This stone serves as a bird “restaurant”. Although the menu consists of only black-oil sunflower seeds, the restaurant, located close by a lilac bush, is a popular destination cold or snowy days. Black-capped chickadees swoop down from the lilac bush, grab a seed, then fly back to the bush to eat the seed. Titmice, song sparrows, doves, cardinals, purple finches, and gold finches fly in one by one to eat. Sometimes three or four birds are in the lilac bush, while several are on the ground hunting for seeds, their heads bobbing up and down. Blue jays are well-known bullies; when they arrive on the scene, everybody else leaves. Squirrels, experts at finding opportunities, appear often. Sometimes the birds leave when the squirrels show up, other times, the birds stay in peaceful co-existence.
The stone didn’t become a bird restaurant until twenty years ago or so. It was unearthed back in the 1990’s when a crew did excavating for a water line. Since it was nice and flat, we thought it would make a good stone for the yard–sort of a conversation piece. We got it for the asking. Some years later, I decided to make it the start of my bird-feeding route. Visible from the house, the stone is a conversation piece as we enjoy watching the varieties of birds coming to eat.
Earlier today the impression entered my mind: “Who are you to think you’re anyone special? Your life isn’t worth much.”
At first glance circumstances agree: I am just one of six or seven billion plus people on this planet; lower sales after Christmas means I am working fewer hours on my retail job, so don’t have a sense of productivity/ worth there; I don’t have a boyfriend or husband who can lift my spirits. Even the weather got in on the act. The sun shone dimly through an overcast sky, so it was gloomy inside, even with lights on.
I prayed about that impression. Immediately Faith kicked in and said, “No! Your life is worth much because God loves you and created you. He sent His Son to die for you. You are valuable.”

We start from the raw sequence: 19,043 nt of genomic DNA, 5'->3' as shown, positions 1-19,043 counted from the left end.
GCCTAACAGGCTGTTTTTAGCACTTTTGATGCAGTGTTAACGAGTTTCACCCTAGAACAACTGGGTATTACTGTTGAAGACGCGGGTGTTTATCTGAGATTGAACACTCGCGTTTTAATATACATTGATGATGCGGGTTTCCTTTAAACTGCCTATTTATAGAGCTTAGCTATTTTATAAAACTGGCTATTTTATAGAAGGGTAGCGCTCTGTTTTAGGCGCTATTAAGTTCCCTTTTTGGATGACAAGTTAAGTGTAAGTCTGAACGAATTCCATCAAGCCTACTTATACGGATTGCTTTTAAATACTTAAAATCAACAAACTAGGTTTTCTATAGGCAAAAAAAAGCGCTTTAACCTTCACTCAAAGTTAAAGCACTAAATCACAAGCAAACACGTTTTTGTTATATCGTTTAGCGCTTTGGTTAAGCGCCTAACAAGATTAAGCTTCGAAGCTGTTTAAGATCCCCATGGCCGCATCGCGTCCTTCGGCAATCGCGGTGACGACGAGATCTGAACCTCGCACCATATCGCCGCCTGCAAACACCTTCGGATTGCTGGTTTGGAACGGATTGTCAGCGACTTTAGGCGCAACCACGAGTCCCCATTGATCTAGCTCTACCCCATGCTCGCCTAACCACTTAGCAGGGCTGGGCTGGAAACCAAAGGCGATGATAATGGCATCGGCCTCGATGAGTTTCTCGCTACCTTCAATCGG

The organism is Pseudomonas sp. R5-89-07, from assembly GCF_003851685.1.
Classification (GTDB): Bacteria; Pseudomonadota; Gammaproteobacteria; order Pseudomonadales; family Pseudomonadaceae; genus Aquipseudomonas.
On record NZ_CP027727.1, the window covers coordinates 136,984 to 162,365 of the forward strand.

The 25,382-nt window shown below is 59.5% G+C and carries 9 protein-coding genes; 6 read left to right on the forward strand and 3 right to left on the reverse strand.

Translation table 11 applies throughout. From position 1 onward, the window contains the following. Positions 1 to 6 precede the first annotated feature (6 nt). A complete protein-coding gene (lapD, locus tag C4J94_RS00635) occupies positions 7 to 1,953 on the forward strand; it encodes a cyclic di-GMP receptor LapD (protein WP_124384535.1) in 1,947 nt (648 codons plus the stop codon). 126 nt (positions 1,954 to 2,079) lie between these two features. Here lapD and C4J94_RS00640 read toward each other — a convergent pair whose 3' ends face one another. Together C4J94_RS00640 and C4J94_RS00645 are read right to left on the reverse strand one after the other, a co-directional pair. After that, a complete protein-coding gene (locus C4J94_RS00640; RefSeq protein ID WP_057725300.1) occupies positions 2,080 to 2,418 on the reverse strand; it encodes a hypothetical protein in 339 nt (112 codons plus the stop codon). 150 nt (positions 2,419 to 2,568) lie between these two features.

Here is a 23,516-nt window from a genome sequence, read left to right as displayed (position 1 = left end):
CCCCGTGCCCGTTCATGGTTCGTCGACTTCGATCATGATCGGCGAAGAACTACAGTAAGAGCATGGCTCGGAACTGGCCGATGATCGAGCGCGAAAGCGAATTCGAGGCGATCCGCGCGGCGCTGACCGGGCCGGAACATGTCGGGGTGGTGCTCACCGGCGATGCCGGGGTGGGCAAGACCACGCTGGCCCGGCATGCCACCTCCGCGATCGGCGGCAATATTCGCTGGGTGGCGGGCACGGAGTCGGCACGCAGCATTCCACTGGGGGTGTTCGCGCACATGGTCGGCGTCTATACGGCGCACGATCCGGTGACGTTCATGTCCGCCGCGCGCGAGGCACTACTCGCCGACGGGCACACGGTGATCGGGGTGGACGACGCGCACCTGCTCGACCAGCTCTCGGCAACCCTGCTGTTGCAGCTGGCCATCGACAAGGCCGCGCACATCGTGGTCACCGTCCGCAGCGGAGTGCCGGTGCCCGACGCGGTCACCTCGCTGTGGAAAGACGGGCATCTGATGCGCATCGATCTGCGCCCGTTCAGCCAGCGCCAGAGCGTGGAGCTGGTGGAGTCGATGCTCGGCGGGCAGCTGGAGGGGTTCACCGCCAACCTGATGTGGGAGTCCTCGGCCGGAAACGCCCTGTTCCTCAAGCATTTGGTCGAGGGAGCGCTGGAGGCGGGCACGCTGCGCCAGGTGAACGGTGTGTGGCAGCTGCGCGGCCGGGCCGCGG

God reminded me that the earlier impression of low worth didn’t come from Him; those were not His words.
After this, I called a relative who, like me, wants to put more emphasis on spending time with family. We agreed to meet tomorrow.
Then I spent some time outside (being in the fresh air always raises my spirits) feeding the birds, and raking leaves for mulch. It was cold, but I was helping the birds, doing something productive, and I could always warm up with a cup or two of tea back inside. As I raked leaves, the sun shone a little stronger, and beautiful blue sky appeared on the horizon.
Lastly, I am writing this blog post for anyone else who hears those words, “Your life isn’t worth much”. I am writing to tell you not to believe them. You are valuable.
Every year, beginning as early as mid-October or as late as early December, depending on the weather and my inclination, I start feeding the birds. I used to fill a couple feeders until I looked out the kitchen window and saw a large rat eating the spilled food. YUCK! Not what I wanted to see at all!
I still feed the birds but now I get exercise. I travel on a “route” around the property. As I walk I scatter black-oil sunflower seeds on the ground near bushes, trees, and rocks. It isn’t long before the chickadees, cardinals, titmice, nuthatches, juncos, purple finches and goldfinches fly in one-by-one. (I figure they post a scout to alert them to food, as in, “Food came! Pass the word! Food’s here!”) Some birds, such as the chickadees, grab a seed and fly to a nearby branch to eat. Others, such as goldfinches, stay on the ground picking up the food.
Feeding the birds helps them through the winter months and gives me fun and exercise. Sometimes the activity leaves me with a thought to ponder. As I look at the sunflower seeds laying on the ground I wonder how many of them will be eaten, how many will be missed by the birds, squirrels, and chipmunks. What will be the “legacy” of those seeds? Will any survive to produce tall plants that put forth those big cheerful-looking flowers to brighten the yard, or will they die in winter’s harshness? Then I wonder: what will be my legacy? What will I leave behind in the lives of others? Will people see “seeds” of encouragement and caring? Or will it be “weeds” of selfishness, anger and bitterness? Unlike the sunflower seeds I can choose what my legacy will be.